Home » Breaking News, Maritime » Carriers will be hard put to sustain rate hikes in 2013

Box ship operators will be in a constant battle to sustain rates and stay profitable this year as more ships are poised to join the trade in the current weak demand environment, according to Drewry Maritime Research’s latest issue of the quarterly Container Forecaster.

The industry managed the influx of new vessels quite well in 2012, reducing by 1.6 percent its operational headhaul capacity in the three main East-West trades with the help of slow steaming.

Missed sailings between October and February also lifted average load factors in the East-West trades by 2 percent to 5 percent, “but there is no evidence that this improves the success of GRI [general rate increase] attempts over any sustained period of time,” Neil Dekker, Drewry’s head of container research, stated.

As of January 2013, an average of 10.3 vessels were assigned to weekly strings in the three core East-West trades, up from 10.1 last October. But by end-April, year-on-year capacity on the three trades will rise by nearly 1 percent, estimates Drewry. In the second quarter, capacity on the headhaul will increase by 10.2 percent on Asia-North Europe and 5.5 percent on the trans-Pacific.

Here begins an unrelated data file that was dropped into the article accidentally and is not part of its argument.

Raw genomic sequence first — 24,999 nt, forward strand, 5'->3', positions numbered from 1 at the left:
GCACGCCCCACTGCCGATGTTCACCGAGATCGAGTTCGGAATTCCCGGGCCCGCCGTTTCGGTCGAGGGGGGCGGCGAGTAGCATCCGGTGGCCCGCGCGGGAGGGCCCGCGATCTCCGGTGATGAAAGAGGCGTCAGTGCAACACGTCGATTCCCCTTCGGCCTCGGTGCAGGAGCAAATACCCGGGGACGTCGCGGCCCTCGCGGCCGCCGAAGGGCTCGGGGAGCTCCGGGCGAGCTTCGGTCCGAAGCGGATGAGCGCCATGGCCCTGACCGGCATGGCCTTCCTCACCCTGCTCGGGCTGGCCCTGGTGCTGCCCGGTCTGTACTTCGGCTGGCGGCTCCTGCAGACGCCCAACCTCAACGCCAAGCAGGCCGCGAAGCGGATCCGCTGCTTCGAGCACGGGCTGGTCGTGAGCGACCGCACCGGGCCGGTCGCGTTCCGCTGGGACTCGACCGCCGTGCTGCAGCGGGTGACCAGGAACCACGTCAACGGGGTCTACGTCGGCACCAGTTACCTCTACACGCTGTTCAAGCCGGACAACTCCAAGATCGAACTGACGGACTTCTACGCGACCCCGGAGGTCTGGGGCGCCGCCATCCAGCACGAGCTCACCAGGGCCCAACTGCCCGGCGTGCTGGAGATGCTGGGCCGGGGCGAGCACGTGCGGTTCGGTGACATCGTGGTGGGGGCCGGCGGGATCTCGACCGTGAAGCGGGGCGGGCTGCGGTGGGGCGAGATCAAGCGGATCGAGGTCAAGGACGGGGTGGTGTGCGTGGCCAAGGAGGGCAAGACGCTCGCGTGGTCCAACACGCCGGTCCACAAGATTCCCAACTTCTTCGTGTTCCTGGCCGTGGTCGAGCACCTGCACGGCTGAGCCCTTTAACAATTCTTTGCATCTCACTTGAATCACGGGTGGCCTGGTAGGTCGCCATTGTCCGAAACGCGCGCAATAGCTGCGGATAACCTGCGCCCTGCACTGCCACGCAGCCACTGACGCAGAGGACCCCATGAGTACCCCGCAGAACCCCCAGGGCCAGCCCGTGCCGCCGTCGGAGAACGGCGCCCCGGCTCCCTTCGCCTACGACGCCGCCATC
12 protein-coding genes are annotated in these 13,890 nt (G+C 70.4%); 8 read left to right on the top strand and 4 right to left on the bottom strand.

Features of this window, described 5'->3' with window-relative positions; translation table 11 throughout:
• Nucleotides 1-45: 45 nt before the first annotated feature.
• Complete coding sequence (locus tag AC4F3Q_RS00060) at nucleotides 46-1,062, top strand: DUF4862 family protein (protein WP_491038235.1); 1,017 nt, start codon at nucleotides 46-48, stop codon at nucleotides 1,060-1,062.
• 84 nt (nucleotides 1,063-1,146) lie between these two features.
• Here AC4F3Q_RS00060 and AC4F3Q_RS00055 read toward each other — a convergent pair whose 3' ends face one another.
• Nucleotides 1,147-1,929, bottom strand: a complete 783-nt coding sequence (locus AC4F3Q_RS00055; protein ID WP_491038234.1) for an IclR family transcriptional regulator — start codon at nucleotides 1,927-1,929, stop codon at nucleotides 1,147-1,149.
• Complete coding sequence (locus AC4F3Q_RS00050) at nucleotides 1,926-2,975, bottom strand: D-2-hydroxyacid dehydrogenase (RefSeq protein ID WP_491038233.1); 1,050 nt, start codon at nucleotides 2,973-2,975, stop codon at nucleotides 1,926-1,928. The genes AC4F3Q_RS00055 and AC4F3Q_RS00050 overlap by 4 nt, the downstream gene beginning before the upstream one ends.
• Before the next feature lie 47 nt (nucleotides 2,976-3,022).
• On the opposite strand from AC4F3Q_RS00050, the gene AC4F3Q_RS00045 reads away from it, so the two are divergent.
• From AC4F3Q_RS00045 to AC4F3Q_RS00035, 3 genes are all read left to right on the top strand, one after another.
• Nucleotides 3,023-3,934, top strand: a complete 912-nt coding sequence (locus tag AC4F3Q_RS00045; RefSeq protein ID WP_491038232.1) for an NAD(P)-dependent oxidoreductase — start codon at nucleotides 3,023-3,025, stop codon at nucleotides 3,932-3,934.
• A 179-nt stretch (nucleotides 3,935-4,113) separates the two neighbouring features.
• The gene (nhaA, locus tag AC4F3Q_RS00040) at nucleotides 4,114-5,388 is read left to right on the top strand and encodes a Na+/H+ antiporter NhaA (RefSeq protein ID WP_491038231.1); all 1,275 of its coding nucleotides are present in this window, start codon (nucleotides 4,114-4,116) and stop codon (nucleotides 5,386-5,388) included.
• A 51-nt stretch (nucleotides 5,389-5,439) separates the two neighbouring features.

With over 40 ships of at least 10,000 TEUs (20-foot-equivalent units) due for delivery in 2013, carriers will find it increasingly difficult to manage capacity and could be forced to take more drastic measures, such as suspend whole strings.

Adding to their difficulties are the launches of Evergreen’s new CPS2 trans-Pacific service in May and MSC’s stand-alone service on the Asia-East Coast South America trade this month.

More 8,000-TEU vessels are also being pushed into the Asia-East Coast South America trade, where headhaul cargo is expected to grow by only 3 percent to 4 percent in 2013.

Carriers already have a taste of how difficult it will be to resist falling rates  this year, Drewry said. The mid-March Asia-North Europe GRI was successful at first, with increases of over $300 per FEU (40-foot equivalent unit), but most gains had already been lost by the end of the first week.

How to absorb additional capacity is the number one issue for carriers in 2013 if they are to have any chance of being profitable, although all of them are doing their best to cut operating costs, said Drewry.

Photo: Quiltsalad

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